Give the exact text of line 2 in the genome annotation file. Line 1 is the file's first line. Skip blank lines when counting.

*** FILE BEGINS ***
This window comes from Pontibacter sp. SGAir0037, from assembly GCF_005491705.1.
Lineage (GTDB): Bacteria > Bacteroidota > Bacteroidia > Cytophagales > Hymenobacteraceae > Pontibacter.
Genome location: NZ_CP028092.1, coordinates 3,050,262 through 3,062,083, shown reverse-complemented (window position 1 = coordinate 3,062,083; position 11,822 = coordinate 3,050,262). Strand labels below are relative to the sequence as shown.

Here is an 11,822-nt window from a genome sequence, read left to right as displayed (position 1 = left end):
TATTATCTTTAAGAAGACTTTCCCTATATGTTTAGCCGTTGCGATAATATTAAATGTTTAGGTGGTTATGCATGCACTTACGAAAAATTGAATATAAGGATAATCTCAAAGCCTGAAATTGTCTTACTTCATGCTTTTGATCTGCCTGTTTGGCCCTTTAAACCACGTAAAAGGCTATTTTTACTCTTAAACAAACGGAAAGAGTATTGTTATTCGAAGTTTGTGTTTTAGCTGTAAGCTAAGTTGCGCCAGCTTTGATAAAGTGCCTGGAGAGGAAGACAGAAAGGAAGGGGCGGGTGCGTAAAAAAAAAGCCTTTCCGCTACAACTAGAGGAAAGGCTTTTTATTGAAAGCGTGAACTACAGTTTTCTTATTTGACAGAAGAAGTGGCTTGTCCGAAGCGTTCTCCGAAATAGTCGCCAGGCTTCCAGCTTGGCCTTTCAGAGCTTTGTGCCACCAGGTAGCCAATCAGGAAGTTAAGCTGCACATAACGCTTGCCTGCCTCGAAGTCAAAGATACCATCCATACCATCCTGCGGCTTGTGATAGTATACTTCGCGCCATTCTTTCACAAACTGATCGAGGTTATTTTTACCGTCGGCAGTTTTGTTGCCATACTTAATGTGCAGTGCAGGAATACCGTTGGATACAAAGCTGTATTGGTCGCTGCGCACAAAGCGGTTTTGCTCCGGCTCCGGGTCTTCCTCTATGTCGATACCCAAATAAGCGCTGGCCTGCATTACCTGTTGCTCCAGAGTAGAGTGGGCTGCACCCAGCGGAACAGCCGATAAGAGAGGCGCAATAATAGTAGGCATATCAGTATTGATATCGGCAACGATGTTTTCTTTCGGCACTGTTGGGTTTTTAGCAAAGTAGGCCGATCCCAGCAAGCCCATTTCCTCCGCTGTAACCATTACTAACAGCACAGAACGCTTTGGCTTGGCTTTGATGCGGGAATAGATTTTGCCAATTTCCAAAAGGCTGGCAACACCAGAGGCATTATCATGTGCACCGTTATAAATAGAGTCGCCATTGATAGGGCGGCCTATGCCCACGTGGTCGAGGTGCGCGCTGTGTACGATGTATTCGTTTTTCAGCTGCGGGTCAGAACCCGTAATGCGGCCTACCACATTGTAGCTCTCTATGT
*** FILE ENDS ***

Lineage (GTDB): Bacteria > Bacteroidota > Bacteroidia > Cytophagales > Hymenobacteraceae > Pontibacter.